A key literacy teaching procedure is having students READ TEXT ALOUD. Each student reads aloud a
small portion of the text. Before reading aloud, pairs of students can be allocated sentences or
paragraphs on which they can practise and support each other. They can ask for help with words
they may find difficult.
READING ALOUD is important because it provides students with auditory feedback for the text read.
It helps students retain sentences in short term memory, as well as practise converting letter strings
How do you build a positive classroom climate for reading aloud?
•Discuss with students why reading aloud is important. Emphasise that it is not about
“perfect” reading, but rather about discovering the writer’s message.
•Ensure that before reading, you have helped students to “GET KNOWLEDGE READY”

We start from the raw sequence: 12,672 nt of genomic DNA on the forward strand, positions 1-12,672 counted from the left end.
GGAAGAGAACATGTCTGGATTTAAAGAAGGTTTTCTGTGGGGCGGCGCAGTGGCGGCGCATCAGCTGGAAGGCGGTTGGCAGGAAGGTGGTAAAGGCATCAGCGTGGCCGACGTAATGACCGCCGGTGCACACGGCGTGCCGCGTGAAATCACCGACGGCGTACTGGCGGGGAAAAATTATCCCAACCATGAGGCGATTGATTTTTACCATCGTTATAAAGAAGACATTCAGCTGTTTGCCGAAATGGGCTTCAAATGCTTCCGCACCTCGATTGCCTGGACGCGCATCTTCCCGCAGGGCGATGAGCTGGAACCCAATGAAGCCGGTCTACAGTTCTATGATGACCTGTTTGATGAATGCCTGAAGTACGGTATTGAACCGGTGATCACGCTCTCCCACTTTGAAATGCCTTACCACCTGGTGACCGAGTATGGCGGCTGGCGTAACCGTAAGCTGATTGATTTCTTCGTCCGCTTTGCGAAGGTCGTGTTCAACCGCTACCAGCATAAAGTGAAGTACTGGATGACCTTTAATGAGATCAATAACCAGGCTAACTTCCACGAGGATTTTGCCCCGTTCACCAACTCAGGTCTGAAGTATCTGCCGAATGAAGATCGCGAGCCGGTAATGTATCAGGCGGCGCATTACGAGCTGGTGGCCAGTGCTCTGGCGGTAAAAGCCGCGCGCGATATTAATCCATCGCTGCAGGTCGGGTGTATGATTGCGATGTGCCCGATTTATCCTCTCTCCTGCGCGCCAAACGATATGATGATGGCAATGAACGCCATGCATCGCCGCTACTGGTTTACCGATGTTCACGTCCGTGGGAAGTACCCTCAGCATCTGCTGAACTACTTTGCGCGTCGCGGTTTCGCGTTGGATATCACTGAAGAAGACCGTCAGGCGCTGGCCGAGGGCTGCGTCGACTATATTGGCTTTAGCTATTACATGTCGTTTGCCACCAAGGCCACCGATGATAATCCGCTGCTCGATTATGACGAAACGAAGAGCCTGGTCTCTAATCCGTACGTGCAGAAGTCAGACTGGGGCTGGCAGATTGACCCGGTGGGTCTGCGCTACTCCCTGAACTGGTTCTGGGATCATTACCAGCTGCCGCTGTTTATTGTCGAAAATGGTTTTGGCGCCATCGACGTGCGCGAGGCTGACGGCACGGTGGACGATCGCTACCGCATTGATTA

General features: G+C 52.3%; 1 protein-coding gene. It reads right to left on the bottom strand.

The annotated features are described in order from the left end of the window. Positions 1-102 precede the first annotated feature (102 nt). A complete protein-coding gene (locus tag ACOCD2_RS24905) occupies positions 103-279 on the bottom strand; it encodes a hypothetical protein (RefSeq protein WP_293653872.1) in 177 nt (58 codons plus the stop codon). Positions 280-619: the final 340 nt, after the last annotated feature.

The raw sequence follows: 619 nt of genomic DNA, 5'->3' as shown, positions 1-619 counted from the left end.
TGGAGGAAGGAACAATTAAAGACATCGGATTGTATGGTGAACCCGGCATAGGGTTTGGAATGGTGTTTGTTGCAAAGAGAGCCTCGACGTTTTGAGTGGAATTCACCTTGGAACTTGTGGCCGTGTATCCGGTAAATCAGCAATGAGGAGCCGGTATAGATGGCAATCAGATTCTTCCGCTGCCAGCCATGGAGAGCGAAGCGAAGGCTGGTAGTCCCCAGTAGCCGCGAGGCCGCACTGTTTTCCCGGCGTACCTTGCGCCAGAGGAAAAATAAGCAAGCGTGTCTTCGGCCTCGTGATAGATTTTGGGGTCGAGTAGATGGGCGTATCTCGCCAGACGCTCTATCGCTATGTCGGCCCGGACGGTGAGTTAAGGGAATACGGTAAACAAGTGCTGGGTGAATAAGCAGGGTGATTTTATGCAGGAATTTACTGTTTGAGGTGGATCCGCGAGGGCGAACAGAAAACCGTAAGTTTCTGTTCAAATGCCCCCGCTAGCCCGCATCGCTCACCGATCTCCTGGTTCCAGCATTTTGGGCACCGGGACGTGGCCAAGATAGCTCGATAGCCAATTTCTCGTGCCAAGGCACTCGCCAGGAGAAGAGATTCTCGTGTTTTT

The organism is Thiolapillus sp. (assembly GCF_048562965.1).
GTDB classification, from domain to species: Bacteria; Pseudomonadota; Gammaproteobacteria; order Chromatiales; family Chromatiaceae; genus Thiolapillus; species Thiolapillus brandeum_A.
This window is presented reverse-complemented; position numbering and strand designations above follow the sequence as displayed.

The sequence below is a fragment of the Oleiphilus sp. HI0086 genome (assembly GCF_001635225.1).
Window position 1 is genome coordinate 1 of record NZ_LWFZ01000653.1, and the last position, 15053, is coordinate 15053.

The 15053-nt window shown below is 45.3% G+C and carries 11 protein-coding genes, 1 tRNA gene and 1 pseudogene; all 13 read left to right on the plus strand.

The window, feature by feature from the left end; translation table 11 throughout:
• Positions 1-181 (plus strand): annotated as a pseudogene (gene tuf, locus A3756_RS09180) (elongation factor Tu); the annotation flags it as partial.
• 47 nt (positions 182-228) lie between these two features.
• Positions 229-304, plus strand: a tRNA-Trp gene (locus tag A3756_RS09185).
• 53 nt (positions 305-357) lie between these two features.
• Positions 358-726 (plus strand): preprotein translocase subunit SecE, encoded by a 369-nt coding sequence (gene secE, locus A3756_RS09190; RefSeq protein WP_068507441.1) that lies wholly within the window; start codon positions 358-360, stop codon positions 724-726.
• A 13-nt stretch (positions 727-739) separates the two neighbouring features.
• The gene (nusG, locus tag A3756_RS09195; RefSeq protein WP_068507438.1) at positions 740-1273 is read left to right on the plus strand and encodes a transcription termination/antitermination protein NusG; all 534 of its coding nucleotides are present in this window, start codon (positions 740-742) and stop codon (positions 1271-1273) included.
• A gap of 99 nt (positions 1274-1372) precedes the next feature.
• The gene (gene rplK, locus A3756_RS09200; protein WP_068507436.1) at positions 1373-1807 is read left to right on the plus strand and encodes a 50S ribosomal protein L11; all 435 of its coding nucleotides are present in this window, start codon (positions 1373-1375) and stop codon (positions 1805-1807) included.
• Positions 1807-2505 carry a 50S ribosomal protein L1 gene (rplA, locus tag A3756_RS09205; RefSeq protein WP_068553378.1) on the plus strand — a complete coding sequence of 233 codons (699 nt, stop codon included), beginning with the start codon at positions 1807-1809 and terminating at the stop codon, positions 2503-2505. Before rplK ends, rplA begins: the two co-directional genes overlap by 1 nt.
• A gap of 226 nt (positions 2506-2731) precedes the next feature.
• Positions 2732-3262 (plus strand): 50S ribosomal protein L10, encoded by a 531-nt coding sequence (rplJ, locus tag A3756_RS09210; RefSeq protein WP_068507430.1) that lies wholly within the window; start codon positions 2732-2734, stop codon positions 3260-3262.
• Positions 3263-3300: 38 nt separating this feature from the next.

•Model oral reading (pause, punctuation, expression, re-read and self correct)
•Encourage readers to re-read parts that didn’t make sense
•Encourage risk taking and experimenting with lots of praise
Effective teaching of READING ALOUD:
•Make sure you choose appropriate text – text at students’ instructional or
independent level (i.e. students can read at least 90% of the words accurately).
•Plan who will read what.
•Plan to have individual students read aloud in small bursts initially – i.e. one or two
While reading, get students to:
•Point to the words while reading, run finger along text, use fingers to segment words
or guide reading
•Re-read sentences or sections to improve fluency or bits that didn’t make sense
•Self-correct errors by re-reading
•Pause to comprehend at the end of each sentence. They can paraphrase the
sentence, say a question the sentence answers, or predict what will happen next.
Some possible activities for teaching READING ALOUD:
•Choral reading – divide the class into groups. Each group reads a section of the text aloud in
•Running dictation – kinaesthetic activity
o Have the text on posters in different parts of the room
o Divide the class into teams of 3
o Person 1 is the scribe
o Persons 2 and 3 are stationed at a poster